As complexities heighten, collaboration across many, diverse communities is key.


“Ba bump. Ba bump. Do you hear it? That’s the heartbeat of the data center, powered by OpenStack. That is what you folks have built. We have so much strength in this community. You’ve worked so hard to enable deployable, stable, mature, secure software that enables private and hybrid cloud models to flourish across the ecosystem,” said Melissa Evers-Hood, director of edge and cloud orchestration stacks at Intel as she spoke to the audience at the recent OpenStack Summit in Berlin. This strength is due, in part, to the amazing diversity within the OpenStack community, which was great to see throughout the week.

As OpenStack evolves to support open infrastructure—highlighted by Mark Collier through pilot projects Airship, Kata Containers, StarlingX and Zuul—and as exciting new use cases emerge, the ability to attract and retain diverse talent, and for us to collaborate across many different projects and communities, has never been more important.

It was great to see Joseph Sandoval talk about the importance of new contributors, and of mentors and mentorship programs as core to sustaining our community in his keynote. “OpenStack is a strategic platform that I believe will enable diversity … “I’ve been helping individuals … bringing them along and pointing them in the direction of open source projects where they can learn and find their place within those communities, and giving them the technical acumen so they can succeed and find their way.” He reminded us that, “Mentorship comes in many forms … Show up and support these programs. These programs need you.”

The mentorship theme was carried through a speed mentoring luncheon, facilitated by Amy Marrich and Nicole Huesman. The workshop, which has become a mainstay at the summits, attracted a nice turnout and supported rich engagement between mentors and mentees across career, community and technical tracks.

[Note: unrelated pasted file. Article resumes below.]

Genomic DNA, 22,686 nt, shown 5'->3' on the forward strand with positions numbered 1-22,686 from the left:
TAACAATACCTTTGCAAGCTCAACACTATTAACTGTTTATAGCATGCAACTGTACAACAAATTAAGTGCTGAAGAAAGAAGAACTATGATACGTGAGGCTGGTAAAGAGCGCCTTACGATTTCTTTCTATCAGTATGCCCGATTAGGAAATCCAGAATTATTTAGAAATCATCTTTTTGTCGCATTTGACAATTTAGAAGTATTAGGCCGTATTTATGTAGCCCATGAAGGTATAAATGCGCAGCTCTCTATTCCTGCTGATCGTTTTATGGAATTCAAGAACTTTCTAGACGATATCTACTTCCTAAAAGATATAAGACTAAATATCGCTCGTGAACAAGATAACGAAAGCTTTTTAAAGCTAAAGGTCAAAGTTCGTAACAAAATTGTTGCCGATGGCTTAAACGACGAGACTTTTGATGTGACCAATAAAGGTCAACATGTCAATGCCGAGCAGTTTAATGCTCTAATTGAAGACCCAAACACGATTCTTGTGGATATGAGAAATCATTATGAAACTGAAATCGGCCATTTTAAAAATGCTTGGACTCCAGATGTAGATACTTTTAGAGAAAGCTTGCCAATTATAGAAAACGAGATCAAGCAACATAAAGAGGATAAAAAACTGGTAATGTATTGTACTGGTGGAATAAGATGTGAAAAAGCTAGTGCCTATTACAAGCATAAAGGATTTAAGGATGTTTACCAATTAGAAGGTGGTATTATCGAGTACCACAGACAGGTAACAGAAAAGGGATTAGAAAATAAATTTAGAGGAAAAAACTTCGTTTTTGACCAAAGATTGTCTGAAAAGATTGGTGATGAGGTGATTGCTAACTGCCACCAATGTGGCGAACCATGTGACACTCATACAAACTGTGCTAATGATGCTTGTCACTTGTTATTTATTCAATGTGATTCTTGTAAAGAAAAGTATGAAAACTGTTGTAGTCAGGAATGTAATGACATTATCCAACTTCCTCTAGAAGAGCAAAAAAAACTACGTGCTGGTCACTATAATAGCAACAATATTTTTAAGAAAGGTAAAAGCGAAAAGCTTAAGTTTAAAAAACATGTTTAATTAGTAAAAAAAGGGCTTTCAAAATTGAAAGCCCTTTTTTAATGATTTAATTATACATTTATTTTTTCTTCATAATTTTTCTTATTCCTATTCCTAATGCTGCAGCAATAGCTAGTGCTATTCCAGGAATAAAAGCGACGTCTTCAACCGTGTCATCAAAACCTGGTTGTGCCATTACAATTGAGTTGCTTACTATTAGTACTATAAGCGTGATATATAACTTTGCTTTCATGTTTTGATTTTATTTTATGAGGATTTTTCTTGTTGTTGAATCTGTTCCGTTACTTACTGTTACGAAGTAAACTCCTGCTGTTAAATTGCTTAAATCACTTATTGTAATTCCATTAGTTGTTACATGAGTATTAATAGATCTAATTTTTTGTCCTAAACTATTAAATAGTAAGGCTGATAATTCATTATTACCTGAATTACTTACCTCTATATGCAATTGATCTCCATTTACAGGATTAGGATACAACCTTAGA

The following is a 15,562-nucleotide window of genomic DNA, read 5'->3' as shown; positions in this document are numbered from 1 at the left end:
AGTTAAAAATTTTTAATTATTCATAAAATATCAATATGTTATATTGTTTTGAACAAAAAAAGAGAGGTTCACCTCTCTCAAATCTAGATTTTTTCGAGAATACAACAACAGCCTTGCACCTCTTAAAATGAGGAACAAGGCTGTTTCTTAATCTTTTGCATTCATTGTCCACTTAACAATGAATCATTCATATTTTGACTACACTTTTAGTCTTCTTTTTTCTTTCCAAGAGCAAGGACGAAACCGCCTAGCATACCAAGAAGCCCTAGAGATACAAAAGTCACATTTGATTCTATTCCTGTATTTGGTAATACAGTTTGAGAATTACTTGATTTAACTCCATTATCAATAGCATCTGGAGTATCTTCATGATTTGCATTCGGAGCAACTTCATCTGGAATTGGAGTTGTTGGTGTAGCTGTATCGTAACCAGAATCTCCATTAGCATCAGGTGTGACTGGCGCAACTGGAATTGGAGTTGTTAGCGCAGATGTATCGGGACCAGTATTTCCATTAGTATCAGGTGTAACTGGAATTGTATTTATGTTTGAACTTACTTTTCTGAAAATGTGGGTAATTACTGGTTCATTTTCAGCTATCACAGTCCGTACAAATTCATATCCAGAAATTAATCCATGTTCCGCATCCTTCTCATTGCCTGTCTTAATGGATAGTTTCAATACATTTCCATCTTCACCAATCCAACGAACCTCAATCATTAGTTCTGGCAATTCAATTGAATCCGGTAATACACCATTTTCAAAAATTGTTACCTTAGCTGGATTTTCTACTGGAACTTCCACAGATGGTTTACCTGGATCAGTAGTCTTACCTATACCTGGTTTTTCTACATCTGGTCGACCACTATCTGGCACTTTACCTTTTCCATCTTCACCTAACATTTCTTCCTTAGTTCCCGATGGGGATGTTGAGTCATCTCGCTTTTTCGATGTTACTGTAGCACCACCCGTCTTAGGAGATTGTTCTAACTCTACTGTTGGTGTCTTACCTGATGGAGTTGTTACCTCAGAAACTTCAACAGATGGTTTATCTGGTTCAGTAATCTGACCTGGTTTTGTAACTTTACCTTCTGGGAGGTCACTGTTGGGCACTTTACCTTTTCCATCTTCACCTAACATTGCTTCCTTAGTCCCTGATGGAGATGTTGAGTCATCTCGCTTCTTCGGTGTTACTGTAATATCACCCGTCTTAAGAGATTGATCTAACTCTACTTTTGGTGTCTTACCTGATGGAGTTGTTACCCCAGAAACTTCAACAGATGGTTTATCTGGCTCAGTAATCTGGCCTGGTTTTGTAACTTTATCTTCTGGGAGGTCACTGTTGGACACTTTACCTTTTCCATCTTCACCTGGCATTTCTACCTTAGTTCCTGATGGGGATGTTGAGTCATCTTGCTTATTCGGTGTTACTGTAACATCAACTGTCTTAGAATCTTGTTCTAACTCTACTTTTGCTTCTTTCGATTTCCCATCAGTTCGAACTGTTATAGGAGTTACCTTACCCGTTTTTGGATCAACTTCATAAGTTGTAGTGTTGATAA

The diversity luncheon, hosted by the Diversity Working Group and sponsored by Intel, opened its doors for the first time to a more diverse audience. This evolution seemed to parallel that of OpenStack itself, and it was wonderful to see full representation—across women, men and underrepresented minorities—to recognize and celebrate the diversity within our community. Melissa Evers-Hood from Intel welcomed guests and Madhuri Kumari, cloud software engineer at Intel, offered her personal experiences of a young, new contributor in the OpenStack community. Joseph Sandoval then offered his insights about the importance of male allies and advocates, as well as mentoring, to build more diverse, inclusive communities.

Ell Marquez, technical evangelist at Linux Academy, led a mentoring panel discussion on the last day of the event. The panel discussion helped facilitate a robust discussion about mentorship programs, with two points of clarity. It’s clear that there’s deep interest in mentorship programs. While the OpenStack community has several programs and resources for new contributors, greater awareness and education is needed around how to tap into them—a great problem to have!

Panelists included:

  • Amy Marrich, OpenStack User Committee Member and Diversity Working Group chair, and OpenStack course architect at Linux Academy
  • Nicole Huesman, community and developer advocate, Intel
  • Jill Rouleau, senior software engineer, Red Hat
  • Daniel Izquierdo, co-founder, Bitergia

The week in Berlin was an inspiring testament to the progress and momentum of the diversity within the OpenStack community. As OpenStack takes shape as the foundation for the open infrastructure and new projects and technologies emerge to tackle the challenges of IoT, edge and other exciting use cases, we’ll continue to strive for greater diversity within our community and welcome new contributors of all sizes, shapes and colors into our thriving community.

Stay tuned for how to get involved in upcoming events for the Open Infrastructure Summit in 2019.